Quebec’s discriminatory Law 21 could start a new chapter of violence

Past laws have contributed to a culture where police murder Black and Indigenous people
Photo: Axel Drainville
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Everything is connected.

What we have witnessed over the last few weeks — the murders of George Floyd in Minnesota, Rodney Levi and Chantel Moore in New Brunswick, Rayshard Brooks in Georgia, and so many others — did not happen suddenly or out of nowhere. What led to those tragic events, and many others we have witnessed more silently over the years, started decades, maybe centuries ago.

The laws of the past that made second-class (or no-class) citizens out of Black and Indigenous people are what set in motion the violence we are witnessing today.

We are now rising up and standing together to eradicate the effect of past laws that have led some to believe that Black lives and Indigenous lives do not matter.

Even after such laws are repealed and disappear from the books, their essence remains embedded within the culture. This is passed from generation to generation until there comes a time when society decides that it has had enough and decisively eradicates the ongoing violent effect of those past laws. This eradication is not an easy process and the price paid until that happens is enormous.

We are now rising up and standing together to eradicate the effect of past laws that have led some to believe that Black lives and Indigenous lives do not matter. But even as we do this, we are witnessing the start of new cycles similar to the ones we are trying to end. Leaders such as Donald Trump, Jair Bolsonaro and François Legault are starting such cycles.

The Quebec premier, who denies the existence of systemic racism, effectively legalized discrimination a year ago this week by passing Bill 21 — a law that discriminates against people who may be more qualified and better equipped for a certain government job because they choose to abide by their religious beliefs, and wear visible religious symbols.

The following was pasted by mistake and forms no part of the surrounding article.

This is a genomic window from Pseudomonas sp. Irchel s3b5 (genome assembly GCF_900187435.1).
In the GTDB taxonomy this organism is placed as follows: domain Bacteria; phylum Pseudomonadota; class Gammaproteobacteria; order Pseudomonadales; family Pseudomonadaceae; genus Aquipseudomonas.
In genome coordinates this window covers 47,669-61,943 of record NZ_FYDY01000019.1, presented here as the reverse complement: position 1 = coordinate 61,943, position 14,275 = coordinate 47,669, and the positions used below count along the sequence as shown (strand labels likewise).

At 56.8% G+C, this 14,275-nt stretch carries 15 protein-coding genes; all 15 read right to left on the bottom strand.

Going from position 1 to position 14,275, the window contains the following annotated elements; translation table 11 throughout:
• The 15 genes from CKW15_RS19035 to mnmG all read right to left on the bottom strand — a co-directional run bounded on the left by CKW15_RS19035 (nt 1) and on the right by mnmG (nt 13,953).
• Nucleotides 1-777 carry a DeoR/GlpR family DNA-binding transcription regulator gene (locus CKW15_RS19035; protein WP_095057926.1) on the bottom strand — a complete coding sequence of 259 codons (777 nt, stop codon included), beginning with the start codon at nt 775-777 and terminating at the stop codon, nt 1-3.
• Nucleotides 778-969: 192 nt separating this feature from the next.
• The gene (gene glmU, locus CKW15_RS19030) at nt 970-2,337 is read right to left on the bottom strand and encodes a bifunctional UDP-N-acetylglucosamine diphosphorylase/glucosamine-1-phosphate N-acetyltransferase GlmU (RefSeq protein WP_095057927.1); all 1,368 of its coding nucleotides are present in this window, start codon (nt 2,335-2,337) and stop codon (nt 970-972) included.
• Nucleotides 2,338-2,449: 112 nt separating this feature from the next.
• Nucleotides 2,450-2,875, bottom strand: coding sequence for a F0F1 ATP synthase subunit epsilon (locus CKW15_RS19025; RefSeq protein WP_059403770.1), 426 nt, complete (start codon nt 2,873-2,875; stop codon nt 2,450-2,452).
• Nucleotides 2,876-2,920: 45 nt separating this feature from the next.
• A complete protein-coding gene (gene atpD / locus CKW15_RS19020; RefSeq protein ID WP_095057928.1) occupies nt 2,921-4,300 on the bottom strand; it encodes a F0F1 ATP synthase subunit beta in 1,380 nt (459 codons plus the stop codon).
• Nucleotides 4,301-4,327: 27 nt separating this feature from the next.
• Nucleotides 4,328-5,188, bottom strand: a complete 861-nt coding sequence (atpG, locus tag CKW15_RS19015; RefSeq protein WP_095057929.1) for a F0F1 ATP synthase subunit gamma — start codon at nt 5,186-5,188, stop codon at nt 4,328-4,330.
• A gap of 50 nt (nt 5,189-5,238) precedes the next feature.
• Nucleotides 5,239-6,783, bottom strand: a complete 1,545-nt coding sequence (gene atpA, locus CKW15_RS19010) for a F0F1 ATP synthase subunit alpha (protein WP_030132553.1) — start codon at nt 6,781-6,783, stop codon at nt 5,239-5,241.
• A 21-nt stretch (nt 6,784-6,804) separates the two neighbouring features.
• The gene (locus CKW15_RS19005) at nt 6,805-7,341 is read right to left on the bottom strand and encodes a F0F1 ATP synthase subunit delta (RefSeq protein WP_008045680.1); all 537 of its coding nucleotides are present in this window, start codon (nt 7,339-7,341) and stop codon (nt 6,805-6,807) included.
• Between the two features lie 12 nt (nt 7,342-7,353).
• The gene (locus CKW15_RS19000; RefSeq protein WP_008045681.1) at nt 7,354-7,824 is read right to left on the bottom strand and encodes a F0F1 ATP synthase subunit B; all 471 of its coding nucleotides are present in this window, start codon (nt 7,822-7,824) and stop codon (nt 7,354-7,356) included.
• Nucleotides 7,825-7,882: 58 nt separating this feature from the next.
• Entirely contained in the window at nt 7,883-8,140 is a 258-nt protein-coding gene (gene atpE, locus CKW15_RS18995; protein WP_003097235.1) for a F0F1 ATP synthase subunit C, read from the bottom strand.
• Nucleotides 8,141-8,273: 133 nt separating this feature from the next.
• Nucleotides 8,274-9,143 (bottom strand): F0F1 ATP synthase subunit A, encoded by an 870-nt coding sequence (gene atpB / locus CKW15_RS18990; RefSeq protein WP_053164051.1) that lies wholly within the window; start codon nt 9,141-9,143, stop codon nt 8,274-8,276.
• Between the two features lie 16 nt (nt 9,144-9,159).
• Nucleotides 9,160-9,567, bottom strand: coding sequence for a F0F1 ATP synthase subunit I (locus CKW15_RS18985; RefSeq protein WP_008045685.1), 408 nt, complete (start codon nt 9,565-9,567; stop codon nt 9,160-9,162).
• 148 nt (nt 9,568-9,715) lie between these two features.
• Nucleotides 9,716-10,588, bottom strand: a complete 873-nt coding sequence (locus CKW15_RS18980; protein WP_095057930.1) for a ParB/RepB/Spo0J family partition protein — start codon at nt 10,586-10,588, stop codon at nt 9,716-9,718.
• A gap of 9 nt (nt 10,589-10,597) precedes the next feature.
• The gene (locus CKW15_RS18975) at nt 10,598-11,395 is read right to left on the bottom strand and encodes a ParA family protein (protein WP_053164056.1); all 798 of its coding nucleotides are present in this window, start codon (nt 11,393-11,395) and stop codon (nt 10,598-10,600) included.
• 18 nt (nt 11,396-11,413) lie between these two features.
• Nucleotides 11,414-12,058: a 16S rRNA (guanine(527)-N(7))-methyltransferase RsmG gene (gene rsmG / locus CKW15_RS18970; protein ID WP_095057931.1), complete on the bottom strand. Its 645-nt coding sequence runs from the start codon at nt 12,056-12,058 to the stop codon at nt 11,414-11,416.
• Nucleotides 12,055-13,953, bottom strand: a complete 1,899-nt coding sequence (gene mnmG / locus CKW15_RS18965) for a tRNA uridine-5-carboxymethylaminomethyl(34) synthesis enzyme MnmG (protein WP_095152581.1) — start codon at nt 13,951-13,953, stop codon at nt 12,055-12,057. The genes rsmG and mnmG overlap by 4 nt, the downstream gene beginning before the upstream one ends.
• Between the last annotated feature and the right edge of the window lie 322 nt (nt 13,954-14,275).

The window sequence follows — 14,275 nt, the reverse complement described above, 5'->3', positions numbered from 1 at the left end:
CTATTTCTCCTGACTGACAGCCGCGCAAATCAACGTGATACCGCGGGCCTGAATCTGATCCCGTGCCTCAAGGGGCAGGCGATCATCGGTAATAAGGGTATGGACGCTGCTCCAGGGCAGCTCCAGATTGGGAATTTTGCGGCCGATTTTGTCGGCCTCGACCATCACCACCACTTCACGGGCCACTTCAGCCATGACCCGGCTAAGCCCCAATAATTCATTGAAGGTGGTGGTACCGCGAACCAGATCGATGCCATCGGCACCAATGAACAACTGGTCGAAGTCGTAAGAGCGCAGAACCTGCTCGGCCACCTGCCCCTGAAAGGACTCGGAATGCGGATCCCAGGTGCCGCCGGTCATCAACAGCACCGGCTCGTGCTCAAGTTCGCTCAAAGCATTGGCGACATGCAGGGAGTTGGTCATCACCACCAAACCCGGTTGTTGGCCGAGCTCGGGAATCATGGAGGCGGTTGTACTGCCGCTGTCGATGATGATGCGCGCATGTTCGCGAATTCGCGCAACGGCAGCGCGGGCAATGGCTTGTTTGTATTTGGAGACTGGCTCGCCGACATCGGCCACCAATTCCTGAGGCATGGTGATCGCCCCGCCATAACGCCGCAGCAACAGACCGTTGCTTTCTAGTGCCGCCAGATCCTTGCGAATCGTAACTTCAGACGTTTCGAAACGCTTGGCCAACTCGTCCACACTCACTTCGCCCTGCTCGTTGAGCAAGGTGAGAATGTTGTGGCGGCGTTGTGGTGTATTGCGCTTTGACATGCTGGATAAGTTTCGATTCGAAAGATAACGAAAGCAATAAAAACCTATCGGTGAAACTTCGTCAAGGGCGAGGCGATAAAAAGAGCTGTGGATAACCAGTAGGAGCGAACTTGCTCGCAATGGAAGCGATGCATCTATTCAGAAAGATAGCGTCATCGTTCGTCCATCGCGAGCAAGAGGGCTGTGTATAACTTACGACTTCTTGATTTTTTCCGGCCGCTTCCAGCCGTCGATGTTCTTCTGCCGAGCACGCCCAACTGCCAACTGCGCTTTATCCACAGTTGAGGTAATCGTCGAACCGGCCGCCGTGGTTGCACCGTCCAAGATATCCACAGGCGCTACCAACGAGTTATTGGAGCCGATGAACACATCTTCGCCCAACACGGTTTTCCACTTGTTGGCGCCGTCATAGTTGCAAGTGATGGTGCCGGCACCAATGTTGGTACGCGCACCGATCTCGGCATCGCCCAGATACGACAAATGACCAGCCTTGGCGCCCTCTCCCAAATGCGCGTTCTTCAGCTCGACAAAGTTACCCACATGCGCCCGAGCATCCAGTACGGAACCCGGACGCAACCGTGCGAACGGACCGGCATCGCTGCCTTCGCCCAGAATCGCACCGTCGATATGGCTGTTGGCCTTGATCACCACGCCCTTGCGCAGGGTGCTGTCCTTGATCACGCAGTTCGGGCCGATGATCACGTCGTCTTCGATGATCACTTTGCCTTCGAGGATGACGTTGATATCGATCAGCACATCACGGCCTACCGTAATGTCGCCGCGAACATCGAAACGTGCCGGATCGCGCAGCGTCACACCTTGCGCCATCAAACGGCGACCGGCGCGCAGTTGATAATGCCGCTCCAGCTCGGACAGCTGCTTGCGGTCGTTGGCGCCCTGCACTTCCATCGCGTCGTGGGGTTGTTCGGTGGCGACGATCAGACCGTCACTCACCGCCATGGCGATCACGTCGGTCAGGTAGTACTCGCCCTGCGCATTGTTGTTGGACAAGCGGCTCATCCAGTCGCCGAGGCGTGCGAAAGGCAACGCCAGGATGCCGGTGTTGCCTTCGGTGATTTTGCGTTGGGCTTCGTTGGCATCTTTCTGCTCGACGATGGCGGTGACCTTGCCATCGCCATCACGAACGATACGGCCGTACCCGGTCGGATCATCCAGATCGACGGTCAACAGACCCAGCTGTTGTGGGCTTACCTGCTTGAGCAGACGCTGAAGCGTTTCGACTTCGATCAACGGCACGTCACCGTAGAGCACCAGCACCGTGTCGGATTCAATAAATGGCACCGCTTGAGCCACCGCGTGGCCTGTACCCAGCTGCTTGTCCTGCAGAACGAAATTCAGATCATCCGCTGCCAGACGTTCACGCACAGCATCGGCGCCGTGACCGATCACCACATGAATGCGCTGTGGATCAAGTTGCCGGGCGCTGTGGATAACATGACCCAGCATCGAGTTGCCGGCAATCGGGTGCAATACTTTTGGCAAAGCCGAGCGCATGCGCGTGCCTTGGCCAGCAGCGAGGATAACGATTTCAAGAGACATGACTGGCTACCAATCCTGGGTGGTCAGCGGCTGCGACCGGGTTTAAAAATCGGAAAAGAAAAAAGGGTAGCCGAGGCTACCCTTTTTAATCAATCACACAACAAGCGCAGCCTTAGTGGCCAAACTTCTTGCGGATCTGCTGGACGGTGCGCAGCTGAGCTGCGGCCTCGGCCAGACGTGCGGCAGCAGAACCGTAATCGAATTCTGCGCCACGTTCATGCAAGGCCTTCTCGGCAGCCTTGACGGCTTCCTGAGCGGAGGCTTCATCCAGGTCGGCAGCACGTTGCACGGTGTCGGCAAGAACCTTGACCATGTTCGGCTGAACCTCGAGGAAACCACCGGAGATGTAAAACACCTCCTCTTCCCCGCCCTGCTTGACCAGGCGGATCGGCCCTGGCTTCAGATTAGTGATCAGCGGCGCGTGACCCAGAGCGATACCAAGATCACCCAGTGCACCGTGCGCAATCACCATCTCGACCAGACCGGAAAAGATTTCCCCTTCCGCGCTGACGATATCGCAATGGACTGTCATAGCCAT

No one is free unless we are all free, and there is no freedom unless we are all equal.

Muslims, Jews, and Sikhs are not now being killed by police on the streets of Quebec, but history indicates that Bill 21 — by making them second-class citizens — could lead to that in the not too distant future.

Indeed, the stakes are unbearably high: If we succeed in our fight against Bill 21, we will save lives that might otherwise be lost to racism decades from now, in 2050 or 2070. If we falter or give in now, we will be responsible for those future deaths.

The fight for rights and equality is not about only one group of people defined by their skin colour, origin or belief. It is also not a fight against one group of people in particular. Anyone can become the aggressor or the victim. No one is free unless we are all free, and there is no freedom unless we are all equal.

The only way out of these cycles of discrimination and racism is to stop them as soon as they start. When it comes to Bill 21, we are at the beginning of one of those cycles. The time to stop it is now.

“Black Lives Matter” does not mean, and was never intended to mean, that only Black lives matter. It means that the lives of Black people matter every bit as much as any other. It means that when the victims are Black, we rise up together and raise our voices with BLM. It means when Indigenous people are targeted, we shout at the top of our lungs: “Indigenous Lives Matter.” It means that when any group is attacked or put in danger, we assert that their lives and their rights matter.

The only way out of these cycles of discrimination and racism is to stop them as soon as they start, before they cost us pain, suffering, and loss of life. When it comes to Bill 21, we are at the beginning of one of those cycles. The time to stop it is now.

Ehab Lotayef is coordinator of the Non a la Loi 21 campaign.

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